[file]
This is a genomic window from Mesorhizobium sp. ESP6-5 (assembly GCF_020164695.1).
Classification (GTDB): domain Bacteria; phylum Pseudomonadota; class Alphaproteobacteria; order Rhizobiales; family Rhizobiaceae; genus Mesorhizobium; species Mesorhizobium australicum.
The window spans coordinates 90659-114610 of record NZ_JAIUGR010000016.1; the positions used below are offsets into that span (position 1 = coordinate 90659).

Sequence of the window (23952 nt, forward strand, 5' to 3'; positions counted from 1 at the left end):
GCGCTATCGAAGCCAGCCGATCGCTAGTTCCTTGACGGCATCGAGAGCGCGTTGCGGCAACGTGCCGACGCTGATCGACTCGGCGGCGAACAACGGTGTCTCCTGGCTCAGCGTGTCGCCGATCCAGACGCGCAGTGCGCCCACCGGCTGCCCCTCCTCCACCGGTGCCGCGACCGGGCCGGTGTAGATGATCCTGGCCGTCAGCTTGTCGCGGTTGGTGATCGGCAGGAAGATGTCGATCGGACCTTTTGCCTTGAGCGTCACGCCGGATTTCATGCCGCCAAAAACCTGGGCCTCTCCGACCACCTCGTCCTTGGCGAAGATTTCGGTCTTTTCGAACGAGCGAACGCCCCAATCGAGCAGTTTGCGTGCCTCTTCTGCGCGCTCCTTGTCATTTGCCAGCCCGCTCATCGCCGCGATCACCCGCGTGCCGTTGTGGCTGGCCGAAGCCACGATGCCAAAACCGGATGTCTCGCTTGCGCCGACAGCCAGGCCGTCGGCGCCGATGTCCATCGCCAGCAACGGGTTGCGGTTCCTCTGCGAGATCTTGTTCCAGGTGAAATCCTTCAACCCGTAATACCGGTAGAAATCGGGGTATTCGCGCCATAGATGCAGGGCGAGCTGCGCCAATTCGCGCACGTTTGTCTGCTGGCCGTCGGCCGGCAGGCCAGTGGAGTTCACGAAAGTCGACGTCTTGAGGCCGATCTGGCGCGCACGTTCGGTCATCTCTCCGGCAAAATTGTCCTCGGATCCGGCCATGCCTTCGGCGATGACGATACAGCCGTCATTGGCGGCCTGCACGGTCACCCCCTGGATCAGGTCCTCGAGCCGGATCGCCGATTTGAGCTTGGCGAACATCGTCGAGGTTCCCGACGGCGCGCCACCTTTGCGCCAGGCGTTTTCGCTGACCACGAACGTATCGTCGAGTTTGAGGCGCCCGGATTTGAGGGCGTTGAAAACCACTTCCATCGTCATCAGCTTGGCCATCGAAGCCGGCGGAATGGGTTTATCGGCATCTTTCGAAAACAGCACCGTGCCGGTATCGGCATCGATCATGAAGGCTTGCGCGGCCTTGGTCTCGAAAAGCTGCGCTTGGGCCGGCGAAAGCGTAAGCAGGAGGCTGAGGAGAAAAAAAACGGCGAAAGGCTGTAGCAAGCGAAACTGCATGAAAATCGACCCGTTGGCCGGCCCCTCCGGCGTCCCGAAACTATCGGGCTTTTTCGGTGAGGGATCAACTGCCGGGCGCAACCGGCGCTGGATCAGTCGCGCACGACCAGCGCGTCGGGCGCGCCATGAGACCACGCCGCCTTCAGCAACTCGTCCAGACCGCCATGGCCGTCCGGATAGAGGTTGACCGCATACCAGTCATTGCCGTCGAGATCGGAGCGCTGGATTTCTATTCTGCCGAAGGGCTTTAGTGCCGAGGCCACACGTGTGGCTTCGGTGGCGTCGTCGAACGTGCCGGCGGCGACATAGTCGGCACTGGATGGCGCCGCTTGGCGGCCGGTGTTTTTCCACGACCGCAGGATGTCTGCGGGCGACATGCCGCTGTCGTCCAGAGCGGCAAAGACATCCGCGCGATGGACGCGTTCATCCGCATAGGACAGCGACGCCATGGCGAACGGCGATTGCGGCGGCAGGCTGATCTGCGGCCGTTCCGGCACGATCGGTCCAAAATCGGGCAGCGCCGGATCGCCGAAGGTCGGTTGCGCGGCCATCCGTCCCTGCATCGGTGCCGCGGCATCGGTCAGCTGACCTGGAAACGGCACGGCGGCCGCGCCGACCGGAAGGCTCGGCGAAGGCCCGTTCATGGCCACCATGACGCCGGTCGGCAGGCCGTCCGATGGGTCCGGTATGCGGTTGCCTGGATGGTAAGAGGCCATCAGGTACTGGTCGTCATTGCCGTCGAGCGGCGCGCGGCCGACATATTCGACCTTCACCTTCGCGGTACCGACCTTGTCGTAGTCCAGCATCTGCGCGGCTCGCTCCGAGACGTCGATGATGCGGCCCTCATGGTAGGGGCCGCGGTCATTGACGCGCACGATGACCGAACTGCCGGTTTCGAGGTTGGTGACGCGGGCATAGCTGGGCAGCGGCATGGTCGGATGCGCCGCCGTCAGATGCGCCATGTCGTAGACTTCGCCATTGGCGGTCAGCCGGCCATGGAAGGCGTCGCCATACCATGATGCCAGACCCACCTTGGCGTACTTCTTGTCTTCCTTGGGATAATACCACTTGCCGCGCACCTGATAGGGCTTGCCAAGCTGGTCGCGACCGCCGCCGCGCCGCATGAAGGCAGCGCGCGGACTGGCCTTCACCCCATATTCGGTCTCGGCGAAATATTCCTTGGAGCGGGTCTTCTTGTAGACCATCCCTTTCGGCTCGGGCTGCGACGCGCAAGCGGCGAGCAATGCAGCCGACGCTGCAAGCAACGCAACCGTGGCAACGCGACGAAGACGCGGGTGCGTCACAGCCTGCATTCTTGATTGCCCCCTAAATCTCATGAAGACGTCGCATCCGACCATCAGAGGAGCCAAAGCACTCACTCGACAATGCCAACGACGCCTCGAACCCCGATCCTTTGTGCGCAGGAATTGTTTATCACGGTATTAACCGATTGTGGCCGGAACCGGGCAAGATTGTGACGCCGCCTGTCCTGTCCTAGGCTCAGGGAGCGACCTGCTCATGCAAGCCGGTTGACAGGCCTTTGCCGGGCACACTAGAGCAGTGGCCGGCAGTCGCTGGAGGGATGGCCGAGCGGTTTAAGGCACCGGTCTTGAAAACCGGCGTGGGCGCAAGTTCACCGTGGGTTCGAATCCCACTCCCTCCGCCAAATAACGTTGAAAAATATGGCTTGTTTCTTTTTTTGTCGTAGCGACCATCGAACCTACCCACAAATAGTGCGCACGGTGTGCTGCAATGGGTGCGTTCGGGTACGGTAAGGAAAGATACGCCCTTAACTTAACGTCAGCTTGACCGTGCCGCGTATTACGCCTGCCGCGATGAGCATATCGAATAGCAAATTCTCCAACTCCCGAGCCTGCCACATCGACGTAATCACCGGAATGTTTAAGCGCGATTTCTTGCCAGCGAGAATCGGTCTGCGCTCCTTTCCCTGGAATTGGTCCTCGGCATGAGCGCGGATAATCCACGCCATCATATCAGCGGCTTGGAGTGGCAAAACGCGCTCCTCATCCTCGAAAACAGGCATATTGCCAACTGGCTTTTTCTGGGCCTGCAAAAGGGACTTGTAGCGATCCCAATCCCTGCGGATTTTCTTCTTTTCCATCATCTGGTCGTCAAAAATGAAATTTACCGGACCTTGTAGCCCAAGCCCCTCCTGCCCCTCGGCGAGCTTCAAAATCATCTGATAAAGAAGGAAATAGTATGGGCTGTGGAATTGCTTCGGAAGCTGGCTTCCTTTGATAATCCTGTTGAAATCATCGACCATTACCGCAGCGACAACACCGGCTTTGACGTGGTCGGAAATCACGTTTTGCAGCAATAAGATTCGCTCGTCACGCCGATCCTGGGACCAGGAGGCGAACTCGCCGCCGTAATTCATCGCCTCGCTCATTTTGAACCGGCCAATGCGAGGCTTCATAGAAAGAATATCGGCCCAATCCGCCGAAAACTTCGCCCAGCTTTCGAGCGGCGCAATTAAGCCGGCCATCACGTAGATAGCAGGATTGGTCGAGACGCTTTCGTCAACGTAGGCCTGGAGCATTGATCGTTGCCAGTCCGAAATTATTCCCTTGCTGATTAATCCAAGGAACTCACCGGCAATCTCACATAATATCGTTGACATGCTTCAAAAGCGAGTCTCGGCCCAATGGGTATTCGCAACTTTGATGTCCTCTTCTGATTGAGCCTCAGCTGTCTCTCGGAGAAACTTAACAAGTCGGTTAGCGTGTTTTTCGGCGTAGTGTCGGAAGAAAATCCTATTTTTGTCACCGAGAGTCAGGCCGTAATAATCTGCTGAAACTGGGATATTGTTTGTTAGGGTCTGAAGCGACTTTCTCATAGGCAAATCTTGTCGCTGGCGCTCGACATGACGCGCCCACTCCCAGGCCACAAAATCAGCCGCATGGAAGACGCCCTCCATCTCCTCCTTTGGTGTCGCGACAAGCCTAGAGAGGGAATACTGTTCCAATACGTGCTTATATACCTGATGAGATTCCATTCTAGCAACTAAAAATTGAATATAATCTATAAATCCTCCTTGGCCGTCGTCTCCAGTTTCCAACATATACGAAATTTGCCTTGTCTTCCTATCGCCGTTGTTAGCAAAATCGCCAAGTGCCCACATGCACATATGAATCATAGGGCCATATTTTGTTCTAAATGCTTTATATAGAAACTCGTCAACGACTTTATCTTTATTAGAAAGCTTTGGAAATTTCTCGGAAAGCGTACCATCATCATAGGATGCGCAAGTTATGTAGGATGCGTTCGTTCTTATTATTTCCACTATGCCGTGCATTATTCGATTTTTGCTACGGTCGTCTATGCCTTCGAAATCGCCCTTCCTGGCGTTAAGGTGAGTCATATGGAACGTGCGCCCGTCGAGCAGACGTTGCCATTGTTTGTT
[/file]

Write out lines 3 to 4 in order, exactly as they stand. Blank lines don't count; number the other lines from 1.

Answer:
The window spans coordinates 90659-114610 of record NZ_JAIUGR010000016.1; the positions used below are offsets into that span (position 1 = coordinate 90659).

Sequence of the window (23952 nt, forward strand, 5' to 3'; positions counted from 1 at the left end):